music clip of the day


Tag: The Dixie Hummingbirds

Sunday, 1/13/13

another take

Rev. Claude Jeter, Shirley Caesar, The Dixie Hummingbirds, Take Six, et al., “Mary, Don’t You Weep,”* TV show (Night Music), 1989

*David Sanborn is overly generous in his introduction. Claude Jeter may be responsible for this arrangement, but he certainly didn’t write the song. Folks were singing it before he was born.

Sunday, 9/4/11

The Dixie Hummingbirds (with Ira Tucker, lead vocals), “If You See My Savior” (T. Dorsey), live (TV broadcast), early 1960s

With a voice like this, who needs words?

(Listen, for instance, at :55 and 1:50.)

More? Here.



listening room: (some of) what’s playing

Theo Parrish, Sound Sculptures Vol. 1 (Sound Signature)

• Various artists, Goodbye Babylon (Dust-to-Digital)

Sun Ra, Jazz in Silhouette (Evidence)

Anthony Braxton, For Alto (Delmark)

Fred Anderson, Timeless (Delmark)

• Bach, Suites for Unaccompanied Cello/Steven Isserlis (Hyperion UK [import])

• Alfred Schnittke, Piano Quintet, String Trio, etc. (Naxos)

• Morton Feldman, For Bunita Marcus, Stephane Ginsburgh, piano (Sub Rosa) (available as a download from Amazon for 89¢)

• WKCR-FM (broadcasting from Columbia University)
—Lester Young/Charlie Parker birthday marathon
Bird Flight (Phil Schaap, jazz [Charlie Parker])
Eastern Standard Time (Carter Van Pelt, Jamaican music)

Mudd Up! (DJ/Rupture“new bass and beats”)
Sinner’s Crossroads 
(Kevin Nutt, gospel)

Sunday, 1/10/10

Who would’ve wanted to follow these guys onstage?

The Dixie Hummingbirds, live, 1966

“Christian’s Automobile”


“I’ve Got So Much To Shout About”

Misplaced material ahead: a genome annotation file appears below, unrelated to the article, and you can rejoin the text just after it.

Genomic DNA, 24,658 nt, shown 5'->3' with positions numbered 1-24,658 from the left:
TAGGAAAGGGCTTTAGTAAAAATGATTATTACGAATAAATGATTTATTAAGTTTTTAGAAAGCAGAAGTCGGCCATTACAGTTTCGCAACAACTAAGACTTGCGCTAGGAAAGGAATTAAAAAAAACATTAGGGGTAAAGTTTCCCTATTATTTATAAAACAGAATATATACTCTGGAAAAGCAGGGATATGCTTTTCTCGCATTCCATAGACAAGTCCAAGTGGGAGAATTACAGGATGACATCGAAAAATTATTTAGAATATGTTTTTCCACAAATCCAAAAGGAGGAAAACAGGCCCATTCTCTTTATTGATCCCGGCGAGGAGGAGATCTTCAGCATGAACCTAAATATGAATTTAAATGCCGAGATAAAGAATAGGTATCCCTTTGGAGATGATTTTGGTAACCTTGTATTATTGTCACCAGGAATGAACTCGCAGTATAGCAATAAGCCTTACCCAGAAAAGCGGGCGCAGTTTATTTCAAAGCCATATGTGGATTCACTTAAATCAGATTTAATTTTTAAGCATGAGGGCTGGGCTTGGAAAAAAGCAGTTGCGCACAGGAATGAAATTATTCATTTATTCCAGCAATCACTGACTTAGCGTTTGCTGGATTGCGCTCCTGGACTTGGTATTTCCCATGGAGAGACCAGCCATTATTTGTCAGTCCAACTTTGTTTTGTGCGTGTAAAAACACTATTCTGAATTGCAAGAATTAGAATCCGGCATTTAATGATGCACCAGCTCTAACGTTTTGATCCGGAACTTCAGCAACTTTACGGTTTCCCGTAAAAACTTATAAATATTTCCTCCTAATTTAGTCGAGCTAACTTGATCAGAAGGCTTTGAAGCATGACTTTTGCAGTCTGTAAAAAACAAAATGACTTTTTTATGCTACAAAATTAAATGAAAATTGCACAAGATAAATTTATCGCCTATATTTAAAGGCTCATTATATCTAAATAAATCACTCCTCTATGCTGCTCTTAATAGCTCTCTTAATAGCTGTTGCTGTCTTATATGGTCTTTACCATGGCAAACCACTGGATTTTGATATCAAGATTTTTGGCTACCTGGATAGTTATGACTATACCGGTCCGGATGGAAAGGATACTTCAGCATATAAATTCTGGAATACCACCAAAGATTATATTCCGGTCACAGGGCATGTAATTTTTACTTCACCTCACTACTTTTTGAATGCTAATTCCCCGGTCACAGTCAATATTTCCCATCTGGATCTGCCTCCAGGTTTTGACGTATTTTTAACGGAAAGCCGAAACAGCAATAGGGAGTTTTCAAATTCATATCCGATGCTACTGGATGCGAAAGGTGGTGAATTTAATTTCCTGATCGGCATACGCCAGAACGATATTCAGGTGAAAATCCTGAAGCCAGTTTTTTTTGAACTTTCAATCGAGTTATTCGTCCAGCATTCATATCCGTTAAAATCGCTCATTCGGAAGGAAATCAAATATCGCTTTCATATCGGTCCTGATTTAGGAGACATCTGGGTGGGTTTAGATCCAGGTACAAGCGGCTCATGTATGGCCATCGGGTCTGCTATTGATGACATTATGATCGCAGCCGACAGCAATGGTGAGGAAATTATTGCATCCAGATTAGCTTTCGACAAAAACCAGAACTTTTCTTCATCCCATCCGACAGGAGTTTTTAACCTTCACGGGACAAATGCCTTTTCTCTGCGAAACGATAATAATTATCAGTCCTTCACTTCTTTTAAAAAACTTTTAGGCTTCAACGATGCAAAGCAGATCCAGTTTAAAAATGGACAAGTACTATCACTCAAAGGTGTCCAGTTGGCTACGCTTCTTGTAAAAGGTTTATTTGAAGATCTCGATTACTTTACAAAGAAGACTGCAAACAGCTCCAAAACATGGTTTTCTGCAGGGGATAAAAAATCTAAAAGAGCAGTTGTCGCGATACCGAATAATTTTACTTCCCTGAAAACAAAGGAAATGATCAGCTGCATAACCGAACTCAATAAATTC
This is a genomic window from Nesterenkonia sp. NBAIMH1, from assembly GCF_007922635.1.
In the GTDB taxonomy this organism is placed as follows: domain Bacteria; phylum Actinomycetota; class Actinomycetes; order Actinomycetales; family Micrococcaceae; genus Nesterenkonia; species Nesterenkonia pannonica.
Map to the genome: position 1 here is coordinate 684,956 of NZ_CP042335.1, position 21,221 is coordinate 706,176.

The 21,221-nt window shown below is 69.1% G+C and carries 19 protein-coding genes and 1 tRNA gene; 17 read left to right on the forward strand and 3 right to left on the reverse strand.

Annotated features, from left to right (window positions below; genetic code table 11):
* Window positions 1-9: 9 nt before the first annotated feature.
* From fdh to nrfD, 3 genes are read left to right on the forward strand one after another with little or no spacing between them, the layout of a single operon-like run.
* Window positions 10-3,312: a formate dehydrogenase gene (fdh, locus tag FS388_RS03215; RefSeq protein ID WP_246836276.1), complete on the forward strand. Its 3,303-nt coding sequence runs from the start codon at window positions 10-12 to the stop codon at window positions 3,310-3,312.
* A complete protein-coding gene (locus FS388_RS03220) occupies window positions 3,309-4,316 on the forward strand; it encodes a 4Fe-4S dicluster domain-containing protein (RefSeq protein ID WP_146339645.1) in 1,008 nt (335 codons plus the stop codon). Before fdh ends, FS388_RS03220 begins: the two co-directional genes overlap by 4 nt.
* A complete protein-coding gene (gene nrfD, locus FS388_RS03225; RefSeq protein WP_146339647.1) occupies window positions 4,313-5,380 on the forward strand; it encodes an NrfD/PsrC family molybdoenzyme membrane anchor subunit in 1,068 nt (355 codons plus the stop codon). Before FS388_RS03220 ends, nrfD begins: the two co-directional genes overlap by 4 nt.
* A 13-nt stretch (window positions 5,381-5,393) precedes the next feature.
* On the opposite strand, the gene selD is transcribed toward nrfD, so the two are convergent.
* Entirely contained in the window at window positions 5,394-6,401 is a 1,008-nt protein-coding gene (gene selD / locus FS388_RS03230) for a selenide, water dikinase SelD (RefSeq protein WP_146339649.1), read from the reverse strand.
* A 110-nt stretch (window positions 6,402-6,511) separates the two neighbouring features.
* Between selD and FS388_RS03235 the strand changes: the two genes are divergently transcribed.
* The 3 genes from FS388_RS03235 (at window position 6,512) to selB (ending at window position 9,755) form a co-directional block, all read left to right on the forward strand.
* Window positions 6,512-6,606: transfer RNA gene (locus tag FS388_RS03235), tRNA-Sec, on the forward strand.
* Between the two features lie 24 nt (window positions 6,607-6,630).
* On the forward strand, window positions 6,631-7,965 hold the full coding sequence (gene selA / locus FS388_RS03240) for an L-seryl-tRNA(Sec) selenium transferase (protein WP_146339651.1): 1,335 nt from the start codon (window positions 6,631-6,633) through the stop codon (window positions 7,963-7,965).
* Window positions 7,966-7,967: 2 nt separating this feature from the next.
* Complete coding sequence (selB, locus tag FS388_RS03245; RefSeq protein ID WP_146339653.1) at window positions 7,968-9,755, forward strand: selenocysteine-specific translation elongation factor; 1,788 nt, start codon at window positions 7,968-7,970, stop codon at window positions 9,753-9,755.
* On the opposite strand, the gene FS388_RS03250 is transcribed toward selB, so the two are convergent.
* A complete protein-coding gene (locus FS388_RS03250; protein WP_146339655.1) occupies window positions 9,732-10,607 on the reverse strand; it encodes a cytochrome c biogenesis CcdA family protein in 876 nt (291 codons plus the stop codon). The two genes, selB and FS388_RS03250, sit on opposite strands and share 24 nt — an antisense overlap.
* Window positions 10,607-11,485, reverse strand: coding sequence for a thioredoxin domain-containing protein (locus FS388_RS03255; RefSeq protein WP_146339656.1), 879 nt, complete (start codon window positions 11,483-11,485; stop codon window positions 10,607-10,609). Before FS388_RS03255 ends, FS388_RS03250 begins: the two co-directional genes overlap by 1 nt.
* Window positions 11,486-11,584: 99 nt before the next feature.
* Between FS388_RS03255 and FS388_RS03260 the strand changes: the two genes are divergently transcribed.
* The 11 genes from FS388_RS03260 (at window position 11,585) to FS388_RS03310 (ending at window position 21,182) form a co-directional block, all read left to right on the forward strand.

[The Dixie Hummingbirds were] the original spiritual pioneers of song. They set the standard for all to follow by spreading the message of God’s love through quartet singing.—Stevie Wonder


[The Dixie Hummingbirds] are true American heroes. They are what singers and show people and entertainers wish they could be. They’re not just legends. They are heavenly stars.—Solomon Burke


Few singers have held a job longer, or been more revered by audiences and their fellow singers [than the Dixie Hummingbirds’ Ira Tucker, above left].

‘The virtuoso of quartet,’ gospel historian Anthony Heilbut called Tucker.

Blues singers like Bobby ‘Blue’ Bland said they learned at his feet. The Temptations were Tucker disciples, as were hundreds of rhythm and blues vocal groups of the 1950s and 1960s.

James Brown, Jackie Wilson, Al Green and Brook Benton were among the artists who took lessons in lyrical phrasing and stage showmanship from Tucker.

Most famously to pop music fans, Paul Simon used the Hummingbirds on his recording of “Love Me Like A Rock” in 1973. They later recorded it themselves, with Tucker on lead of course, and it won them a Grammy.—David Hinckley

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